Champagne Tasting - Henri Giraud
After I had discovered my latest favorite Champagne on a Bordeaux trip, I was thrilled when I learned that a vertical tasting with the Chef de Cave of Henri Giraud was coming to town!
This time the tasting went from MV13 down to MV07, which is roughly related to the year of bottling.
We started with something else though: the Chef de Cave offered us three different vin claire, which is the wine before it’s ready for consumption. It showed the development of the flavor over time.
These were interesting for the learning factor, but not something you would normally drink ;)
Some interesting facts about Henri Giraud were also provided:
Aÿ is the heart of Champagne, and Pinot Noir from the Grand Cru sites around Aÿ is the DNS code for the sparkling wines of Giraud. The Pinot and Chardonnay vines grow on a limestone layer several hundred metres deep, and the base wines obtained from them reflect the great terroir with their minerality.
Their vineyards boast over 180 terroir for the grapes and 10 different terroir for their trees used for the barrels. Yes, that’s right: they actually pay attention to the earth of the wood. Quite unique.
One vintage consists of 30% reserve and 70% new wine. Henri Giraud is still in family hands, so they are not a mass producer like Moet, for example. The house only produces about 290.000 bottles where others produce millions. And they sell fast.
Luckily, we had some of those rare magnum bottles in the room! So, without further ado…
A good quality vintage overall despite ups and downs through the year. Grapes struggled to ripen but where late picked at perfect maturity.
A nice, young Champagne that will age well. The concentration of flavors: bruised apples, and currants with citrus aromas and various spices form the core of an otherwise silky and elegant Champagne rounded by aromas of oak and baker’s yeast.
Spring frosts resulted in low yields, but the quality is exceptional. Expect balance, ripeness and concentration for both Pinot Noir and Chardonnay based wines.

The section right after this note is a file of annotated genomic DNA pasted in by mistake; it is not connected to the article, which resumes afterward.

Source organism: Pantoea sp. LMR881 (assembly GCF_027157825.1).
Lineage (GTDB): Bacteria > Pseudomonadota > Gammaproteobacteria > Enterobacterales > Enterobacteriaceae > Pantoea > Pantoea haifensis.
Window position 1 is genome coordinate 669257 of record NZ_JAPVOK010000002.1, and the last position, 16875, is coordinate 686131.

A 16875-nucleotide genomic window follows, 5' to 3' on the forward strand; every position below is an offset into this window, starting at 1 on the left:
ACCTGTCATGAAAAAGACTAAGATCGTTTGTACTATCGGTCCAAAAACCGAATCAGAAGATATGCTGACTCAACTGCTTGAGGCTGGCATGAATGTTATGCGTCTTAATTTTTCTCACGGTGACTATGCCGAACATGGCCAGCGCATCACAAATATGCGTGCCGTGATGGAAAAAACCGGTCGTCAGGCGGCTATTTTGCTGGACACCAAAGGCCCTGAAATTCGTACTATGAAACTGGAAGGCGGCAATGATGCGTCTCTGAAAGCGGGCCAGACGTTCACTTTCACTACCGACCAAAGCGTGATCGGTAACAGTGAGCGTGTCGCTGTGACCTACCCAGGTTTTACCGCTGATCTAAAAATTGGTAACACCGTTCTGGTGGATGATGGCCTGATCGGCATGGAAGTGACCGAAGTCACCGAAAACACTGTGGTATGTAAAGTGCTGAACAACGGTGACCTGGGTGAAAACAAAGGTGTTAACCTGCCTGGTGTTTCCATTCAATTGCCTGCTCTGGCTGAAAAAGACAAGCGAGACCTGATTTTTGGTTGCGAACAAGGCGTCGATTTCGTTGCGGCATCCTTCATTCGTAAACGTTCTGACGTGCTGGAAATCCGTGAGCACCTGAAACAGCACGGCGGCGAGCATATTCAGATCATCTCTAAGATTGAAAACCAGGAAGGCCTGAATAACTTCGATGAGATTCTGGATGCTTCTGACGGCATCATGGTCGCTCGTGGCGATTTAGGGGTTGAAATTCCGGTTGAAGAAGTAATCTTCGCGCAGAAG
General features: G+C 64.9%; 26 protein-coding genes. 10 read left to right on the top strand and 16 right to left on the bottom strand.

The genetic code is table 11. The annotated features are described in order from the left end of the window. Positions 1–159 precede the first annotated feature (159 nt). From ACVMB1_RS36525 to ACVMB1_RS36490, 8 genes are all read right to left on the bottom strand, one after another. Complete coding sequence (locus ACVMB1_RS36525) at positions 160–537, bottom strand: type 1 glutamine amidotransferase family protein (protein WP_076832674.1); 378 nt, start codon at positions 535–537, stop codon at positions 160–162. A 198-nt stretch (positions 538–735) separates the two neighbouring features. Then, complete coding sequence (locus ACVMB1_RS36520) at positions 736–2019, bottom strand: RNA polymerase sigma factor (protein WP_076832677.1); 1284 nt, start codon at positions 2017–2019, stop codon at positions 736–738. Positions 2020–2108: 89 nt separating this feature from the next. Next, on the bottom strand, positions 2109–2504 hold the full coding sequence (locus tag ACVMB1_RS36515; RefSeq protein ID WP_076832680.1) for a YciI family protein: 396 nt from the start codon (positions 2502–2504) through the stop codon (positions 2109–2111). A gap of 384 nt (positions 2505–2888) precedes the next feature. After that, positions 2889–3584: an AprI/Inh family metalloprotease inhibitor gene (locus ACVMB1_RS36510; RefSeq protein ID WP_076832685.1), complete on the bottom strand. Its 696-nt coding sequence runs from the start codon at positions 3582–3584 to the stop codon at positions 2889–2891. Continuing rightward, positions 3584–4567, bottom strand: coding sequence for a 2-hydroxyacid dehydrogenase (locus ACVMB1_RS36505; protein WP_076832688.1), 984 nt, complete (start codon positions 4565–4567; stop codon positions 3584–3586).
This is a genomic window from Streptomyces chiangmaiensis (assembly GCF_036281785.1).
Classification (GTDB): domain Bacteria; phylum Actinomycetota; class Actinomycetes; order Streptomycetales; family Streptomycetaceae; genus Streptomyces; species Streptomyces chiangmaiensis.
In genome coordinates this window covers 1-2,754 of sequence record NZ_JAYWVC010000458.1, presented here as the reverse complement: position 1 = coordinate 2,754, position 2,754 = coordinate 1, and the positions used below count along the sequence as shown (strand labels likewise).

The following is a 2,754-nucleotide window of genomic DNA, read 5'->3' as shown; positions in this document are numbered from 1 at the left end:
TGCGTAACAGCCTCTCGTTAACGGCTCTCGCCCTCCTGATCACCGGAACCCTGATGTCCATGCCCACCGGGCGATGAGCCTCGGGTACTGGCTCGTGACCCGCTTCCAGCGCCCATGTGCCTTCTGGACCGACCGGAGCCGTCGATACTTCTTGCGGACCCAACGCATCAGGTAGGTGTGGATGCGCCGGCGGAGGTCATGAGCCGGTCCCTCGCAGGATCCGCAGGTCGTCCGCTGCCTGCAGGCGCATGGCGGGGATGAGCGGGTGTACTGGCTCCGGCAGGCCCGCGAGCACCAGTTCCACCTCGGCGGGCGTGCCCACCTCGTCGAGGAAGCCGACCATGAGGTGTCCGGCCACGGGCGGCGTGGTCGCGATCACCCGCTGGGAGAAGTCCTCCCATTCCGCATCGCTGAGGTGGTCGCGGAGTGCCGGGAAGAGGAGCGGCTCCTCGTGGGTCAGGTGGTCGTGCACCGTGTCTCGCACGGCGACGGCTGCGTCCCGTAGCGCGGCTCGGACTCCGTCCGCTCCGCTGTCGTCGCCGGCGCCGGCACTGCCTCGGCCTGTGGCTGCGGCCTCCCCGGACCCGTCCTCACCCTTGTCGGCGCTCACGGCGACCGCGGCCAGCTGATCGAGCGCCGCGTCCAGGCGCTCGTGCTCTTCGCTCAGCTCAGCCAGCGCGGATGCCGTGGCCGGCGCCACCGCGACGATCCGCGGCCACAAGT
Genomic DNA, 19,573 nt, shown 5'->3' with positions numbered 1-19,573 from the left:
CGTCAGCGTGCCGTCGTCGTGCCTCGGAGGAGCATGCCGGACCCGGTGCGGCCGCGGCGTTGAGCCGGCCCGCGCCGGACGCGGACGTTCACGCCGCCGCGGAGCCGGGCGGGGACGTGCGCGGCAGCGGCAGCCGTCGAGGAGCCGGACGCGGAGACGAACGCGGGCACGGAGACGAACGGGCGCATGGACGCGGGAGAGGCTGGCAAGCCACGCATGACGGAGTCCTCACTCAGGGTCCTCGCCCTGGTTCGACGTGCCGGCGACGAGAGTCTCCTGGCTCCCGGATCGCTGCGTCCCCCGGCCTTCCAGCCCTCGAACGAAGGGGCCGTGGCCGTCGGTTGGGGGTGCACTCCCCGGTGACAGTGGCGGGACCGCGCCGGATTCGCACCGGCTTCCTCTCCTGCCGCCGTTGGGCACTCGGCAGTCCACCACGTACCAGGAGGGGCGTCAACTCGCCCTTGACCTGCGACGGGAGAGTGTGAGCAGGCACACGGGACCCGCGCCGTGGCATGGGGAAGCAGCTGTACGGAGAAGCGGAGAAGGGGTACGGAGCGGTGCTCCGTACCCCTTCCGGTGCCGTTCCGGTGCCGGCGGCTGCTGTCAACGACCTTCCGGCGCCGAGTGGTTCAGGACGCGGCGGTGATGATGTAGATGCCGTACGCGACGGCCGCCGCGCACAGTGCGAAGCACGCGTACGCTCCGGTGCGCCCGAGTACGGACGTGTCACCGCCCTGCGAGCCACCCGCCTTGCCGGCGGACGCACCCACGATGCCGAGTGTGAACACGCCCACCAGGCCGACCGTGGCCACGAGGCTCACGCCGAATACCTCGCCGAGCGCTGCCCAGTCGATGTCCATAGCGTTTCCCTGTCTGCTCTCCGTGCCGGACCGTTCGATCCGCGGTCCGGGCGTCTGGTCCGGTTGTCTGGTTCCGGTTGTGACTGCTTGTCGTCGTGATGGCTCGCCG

This is rich and concentrated; fruit aromas of peaches and white cherries blend seamlessly with oaky spices under a coating leasy blanket of freshly baked bread. With a beautiful structure and acidity, this is still very young.
Heavy august rains damaged the fruit. Lots of rot and uneven ripeness. Vignerons needed meticulous sorting in the vineyard and winery to make quality Champagne.
A leasy character, durable marshmallow and vanilla flavors still dominate an otherwise floral and white fruit profile. There’s some sea-like minerality and a robust acidic structure.
Excellent summer conditions made Pinot Noir perform well, although Chardonnay struggled a bit, this year’s wines are plump and concentrated.
This wine has a deep concentration. Pinot’s structure dominates the wine; A saline minerality can be distracting at first, but the wine opens up to saffron, crème brûlée, crystallized honey, and memories of a bakery in the morning. This is a delightful fizz.
A cloudy and dim summer marked this vintage, the grapes struggled to ripen, resulting in acidic wines, elegant and fragrant but without concentration or richness of flavor.
I won’t lie; this was my favorite wine. The Champagne has gained dark hues, and oak aromas have integrated beautifully with the fruit. No salinity here, instead there’s honey wax, apricots and hints of vanilla dominating the nose. The wine has a fine, piercing acidity and a long finish.
Thank you, Henri Giraud, you’re still making history!
It’s not easy to find this Champagne, especially the older vintages, but you can try winesearcher.com to find shops near you.